Traditionally, freight and cargo handlers remove cartons by hand to swap out pallets. This manual approach is time-consuming and labor-intensive, which is why pallet inverters have become a viable solution.

Pallet inverters simplify and accelerate cargo handling by providing an automated solution for removing or swapping pallets. As a result, carriers and shipping companies save valuable time, money, and resources.

In this article, we’ll delve deeper into the topic of pallet inverters and explain how they work. We’ll also share the key benefits and drawbacks of using them and their expected return on investment.

What Are Pallet Inverters?

A pallet inverters, also called a pallet changer or pallet exchanger, is a type of handling equipment that rotates pallets with their loads. They’re designed to simplify pallet swapping or exchanging – the process of transferring products from one pallet to another. 

Premier FS DC Inverter
The FS DC Inverter from Premier

Today, various pallet inverters are available in the market for carriers and logistics companies to choose from. However, they are split into two main categories – mobile and stationary pallet inverters. 

Mobile pallet inverters are portable and can be moved to different locations within a facility. On the other hand, stationary pallet inverters are mounted onto the floor, which means they are typically integrated into a specific part of the warehouse or factory.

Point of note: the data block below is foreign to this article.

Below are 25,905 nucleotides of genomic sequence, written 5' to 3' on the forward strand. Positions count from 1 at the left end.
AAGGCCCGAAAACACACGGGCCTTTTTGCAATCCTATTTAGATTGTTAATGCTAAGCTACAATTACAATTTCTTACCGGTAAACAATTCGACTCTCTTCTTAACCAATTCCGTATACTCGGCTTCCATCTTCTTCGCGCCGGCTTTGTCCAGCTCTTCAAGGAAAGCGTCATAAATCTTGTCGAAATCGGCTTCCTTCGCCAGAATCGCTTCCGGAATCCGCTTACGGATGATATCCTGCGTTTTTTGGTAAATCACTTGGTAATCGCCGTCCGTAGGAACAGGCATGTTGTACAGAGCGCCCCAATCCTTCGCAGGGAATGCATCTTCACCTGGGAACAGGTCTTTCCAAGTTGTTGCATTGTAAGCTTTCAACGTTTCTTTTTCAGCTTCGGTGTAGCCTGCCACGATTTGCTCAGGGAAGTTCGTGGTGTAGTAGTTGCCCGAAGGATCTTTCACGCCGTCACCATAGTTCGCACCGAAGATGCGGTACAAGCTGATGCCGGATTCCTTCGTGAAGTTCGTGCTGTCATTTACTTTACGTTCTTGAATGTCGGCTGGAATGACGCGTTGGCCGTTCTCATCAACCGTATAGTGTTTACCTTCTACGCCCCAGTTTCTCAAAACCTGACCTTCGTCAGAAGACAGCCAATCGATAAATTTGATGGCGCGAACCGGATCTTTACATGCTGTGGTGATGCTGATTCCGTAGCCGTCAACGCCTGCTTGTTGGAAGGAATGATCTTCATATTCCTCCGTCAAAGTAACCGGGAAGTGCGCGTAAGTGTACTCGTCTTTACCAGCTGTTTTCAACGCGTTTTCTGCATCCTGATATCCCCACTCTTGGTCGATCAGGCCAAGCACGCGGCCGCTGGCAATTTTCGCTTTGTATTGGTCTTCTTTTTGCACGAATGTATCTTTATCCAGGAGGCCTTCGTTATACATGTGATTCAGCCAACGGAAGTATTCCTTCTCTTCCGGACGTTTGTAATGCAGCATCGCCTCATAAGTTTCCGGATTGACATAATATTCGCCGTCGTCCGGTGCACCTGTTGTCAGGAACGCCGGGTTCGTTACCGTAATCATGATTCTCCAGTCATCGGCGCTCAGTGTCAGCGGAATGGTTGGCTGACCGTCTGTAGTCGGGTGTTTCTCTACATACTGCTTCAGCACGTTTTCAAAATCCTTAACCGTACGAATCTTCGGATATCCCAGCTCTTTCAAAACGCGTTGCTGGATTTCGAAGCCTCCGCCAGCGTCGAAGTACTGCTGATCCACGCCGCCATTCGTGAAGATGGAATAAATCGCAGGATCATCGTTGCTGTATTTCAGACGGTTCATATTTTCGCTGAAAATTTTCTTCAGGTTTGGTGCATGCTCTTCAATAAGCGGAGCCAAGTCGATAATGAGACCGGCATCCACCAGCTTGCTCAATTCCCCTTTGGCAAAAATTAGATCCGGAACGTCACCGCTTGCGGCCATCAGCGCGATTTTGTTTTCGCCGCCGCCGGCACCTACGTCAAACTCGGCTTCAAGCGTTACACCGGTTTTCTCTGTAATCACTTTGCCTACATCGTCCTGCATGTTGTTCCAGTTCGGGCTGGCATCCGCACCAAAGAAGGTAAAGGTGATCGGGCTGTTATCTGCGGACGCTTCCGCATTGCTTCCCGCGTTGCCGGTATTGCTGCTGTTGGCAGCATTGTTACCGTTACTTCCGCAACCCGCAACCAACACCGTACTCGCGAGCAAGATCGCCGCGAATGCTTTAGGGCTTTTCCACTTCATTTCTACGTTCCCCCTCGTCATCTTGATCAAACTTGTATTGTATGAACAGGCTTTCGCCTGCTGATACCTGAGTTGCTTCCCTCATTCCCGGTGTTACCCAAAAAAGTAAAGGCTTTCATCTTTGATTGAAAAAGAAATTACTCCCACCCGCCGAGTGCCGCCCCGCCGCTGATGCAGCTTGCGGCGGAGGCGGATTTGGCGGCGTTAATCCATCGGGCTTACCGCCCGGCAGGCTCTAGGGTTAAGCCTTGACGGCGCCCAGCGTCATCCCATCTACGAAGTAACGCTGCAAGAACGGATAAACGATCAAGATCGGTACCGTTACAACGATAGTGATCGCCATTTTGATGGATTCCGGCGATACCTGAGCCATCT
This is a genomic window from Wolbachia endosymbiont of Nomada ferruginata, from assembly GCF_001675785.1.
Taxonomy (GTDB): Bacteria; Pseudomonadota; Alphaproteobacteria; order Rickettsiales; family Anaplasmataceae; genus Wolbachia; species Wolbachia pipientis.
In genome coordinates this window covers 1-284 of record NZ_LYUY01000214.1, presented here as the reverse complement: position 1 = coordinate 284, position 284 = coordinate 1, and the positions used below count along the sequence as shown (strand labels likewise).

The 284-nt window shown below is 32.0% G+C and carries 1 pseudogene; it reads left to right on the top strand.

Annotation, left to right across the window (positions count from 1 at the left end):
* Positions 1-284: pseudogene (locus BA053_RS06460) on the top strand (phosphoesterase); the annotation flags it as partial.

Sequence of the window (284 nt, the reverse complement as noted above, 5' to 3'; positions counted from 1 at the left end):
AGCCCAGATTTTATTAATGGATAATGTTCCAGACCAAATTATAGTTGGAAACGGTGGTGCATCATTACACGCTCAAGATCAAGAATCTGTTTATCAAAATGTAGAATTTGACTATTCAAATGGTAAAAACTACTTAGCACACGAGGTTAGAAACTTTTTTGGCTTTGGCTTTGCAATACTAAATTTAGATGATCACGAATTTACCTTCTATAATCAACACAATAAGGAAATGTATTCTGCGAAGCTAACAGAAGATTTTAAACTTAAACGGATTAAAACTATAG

These inverter types vary in load capacity, maximum cargo length, orientation angle, and degree of mechanization or automation. Most users install them in warehouses near cargo staging or processing areas. Many warehouses have multiple mobile and stationary inverters to accommodate handling demands. 

They’ve been adopted by various industries and they form part of a core supply chain process to handle, rotate, and reposition goods efficiently. Examples of industries include food and beverage, pharmaceuticals, manufacturing, and retail. Below are the two main features these handling machines provide:

  • Exchanging Pallets – Pallet changers can help handlers exchange pallets that are damaged or that need to be returned to the shipper. They make the process simpler and quicker. 
  • Shifting Loads – Pallet exchangers also enable cargo handlers to reconfigure and rearrange cartons, barrels, or other types of loads manually once the inverter tilts the cargo.

How Do Pallet Inverters Work?

The core function of pallet inverters is to rotate pallets together with their loads (typically products or cartons). Cargo handlers place the pallet with its content onto the base frame, usually with a forklift or an electric pallet jack.